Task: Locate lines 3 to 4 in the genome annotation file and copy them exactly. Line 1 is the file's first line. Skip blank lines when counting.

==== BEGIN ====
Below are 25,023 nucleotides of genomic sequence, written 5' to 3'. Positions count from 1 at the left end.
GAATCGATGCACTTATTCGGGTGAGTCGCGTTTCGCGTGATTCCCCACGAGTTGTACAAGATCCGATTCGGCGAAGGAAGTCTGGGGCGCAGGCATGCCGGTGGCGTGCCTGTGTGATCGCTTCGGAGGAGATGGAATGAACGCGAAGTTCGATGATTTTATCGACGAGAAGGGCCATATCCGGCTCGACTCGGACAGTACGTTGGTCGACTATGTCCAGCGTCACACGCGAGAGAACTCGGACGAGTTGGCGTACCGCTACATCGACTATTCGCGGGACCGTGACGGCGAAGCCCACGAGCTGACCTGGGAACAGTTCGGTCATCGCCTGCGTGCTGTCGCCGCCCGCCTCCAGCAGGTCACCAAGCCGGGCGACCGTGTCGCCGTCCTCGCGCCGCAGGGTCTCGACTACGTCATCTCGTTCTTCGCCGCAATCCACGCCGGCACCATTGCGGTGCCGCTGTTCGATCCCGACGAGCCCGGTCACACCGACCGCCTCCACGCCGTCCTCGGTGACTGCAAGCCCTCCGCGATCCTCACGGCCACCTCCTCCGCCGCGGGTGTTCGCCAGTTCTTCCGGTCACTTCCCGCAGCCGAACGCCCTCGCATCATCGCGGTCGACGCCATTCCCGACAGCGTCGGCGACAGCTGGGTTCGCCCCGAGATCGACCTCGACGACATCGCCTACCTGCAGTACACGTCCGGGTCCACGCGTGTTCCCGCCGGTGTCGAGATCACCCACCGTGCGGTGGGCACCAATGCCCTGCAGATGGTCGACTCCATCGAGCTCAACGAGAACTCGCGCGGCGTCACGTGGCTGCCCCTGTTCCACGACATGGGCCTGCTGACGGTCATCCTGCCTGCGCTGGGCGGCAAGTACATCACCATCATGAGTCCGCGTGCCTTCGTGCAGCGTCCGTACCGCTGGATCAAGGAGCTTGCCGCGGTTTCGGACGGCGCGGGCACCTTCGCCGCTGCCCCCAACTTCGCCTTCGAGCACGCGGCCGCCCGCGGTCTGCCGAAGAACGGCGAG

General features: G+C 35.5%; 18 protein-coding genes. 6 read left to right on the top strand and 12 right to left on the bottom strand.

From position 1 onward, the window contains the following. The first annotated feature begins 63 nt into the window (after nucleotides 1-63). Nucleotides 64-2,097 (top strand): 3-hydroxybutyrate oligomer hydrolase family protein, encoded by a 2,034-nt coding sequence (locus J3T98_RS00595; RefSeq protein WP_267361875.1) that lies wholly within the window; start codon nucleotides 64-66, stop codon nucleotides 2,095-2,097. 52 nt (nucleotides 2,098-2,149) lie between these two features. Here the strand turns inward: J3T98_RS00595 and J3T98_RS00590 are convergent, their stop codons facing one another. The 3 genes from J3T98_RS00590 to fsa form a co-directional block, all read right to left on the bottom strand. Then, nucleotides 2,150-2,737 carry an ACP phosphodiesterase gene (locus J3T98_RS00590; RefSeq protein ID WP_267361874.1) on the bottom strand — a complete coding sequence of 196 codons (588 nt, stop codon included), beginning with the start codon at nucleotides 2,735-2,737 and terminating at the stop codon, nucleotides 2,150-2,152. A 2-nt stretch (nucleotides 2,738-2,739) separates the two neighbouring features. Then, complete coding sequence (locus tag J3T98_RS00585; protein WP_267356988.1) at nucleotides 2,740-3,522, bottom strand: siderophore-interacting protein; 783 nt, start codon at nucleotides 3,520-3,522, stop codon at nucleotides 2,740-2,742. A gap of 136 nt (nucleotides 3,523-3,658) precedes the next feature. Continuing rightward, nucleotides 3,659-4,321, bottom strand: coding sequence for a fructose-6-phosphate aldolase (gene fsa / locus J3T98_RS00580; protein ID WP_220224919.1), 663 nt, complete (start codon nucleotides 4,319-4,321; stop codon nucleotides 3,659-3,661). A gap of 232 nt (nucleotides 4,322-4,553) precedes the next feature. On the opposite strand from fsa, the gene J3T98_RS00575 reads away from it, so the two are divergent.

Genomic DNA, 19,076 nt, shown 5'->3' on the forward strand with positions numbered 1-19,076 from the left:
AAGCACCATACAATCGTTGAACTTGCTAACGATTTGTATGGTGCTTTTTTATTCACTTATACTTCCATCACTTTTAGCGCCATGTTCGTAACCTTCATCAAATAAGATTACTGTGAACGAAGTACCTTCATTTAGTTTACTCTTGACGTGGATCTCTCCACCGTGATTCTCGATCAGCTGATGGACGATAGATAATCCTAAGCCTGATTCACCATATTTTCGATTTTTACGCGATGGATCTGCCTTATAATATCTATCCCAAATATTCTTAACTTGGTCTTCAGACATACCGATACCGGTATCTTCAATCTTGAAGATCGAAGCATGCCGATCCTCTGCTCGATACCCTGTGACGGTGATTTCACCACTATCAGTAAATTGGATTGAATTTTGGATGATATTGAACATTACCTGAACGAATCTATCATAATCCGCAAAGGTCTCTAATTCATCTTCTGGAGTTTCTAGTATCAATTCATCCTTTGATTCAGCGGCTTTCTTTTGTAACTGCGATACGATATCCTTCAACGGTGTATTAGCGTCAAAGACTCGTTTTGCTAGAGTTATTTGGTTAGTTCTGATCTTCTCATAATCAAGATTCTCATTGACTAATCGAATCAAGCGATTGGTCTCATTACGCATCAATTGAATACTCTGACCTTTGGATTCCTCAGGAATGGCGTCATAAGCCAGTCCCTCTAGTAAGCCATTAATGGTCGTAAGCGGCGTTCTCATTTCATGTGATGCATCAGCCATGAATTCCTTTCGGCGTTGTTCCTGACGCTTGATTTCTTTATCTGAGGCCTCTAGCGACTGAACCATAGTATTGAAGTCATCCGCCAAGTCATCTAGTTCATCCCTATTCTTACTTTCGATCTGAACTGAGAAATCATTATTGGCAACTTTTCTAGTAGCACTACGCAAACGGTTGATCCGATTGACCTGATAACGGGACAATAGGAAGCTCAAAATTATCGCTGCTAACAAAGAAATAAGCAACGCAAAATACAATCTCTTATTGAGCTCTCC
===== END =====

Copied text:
General features: G+C 35.5%; 18 protein-coding genes. 6 read left to right on the top strand and 12 right to left on the bottom strand.

From position 1 onward, the window contains the following. The first annotated feature begins 63 nt into the window (after nucleotides 1-63). Nucleotides 64-2,097 (top strand): 3-hydroxybutyrate oligomer hydrolase family protein, encoded by a 2,034-nt coding sequence (locus J3T98_RS00595; RefSeq protein WP_267361875.1) that lies wholly within the window; start codon nucleotides 64-66, stop codon nucleotides 2,095-2,097. 52 nt (nucleotides 2,098-2,149) lie between these two features. Here the strand turns inward: J3T98_RS00595 and J3T98_RS00590 are convergent, their stop codons facing one another. The 3 genes from J3T98_RS00590 to fsa form a co-directional block, all read right to left on the bottom strand. Then, nucleotides 2,150-2,737 carry an ACP phosphodiesterase gene (locus J3T98_RS00590; RefSeq protein ID WP_267361874.1) on the bottom strand — a complete coding sequence of 196 codons (588 nt, stop codon included), beginning with the start codon at nucleotides 2,735-2,737 and terminating at the stop codon, nucleotides 2,150-2,152. A 2-nt stretch (nucleotides 2,738-2,739) separates the two neighbouring features. Then, complete coding sequence (locus tag J3T98_RS00585; protein WP_267356988.1) at nucleotides 2,740-3,522, bottom strand: siderophore-interacting protein; 783 nt, start codon at nucleotides 3,520-3,522, stop codon at nucleotides 2,740-2,742. A gap of 136 nt (nucleotides 3,523-3,658) precedes the next feature. Continuing rightward, nucleotides 3,659-4,321, bottom strand: coding sequence for a fructose-6-phosphate aldolase (gene fsa / locus J3T98_RS00580; protein ID WP_220224919.1), 663 nt, complete (start codon nucleotides 4,319-4,321; stop codon nucleotides 3,659-3,661). A gap of 232 nt (nucleotides 4,322-4,553) precedes the next feature. On the opposite strand from fsa, the gene J3T98_RS00575 reads away from it, so the two are divergent.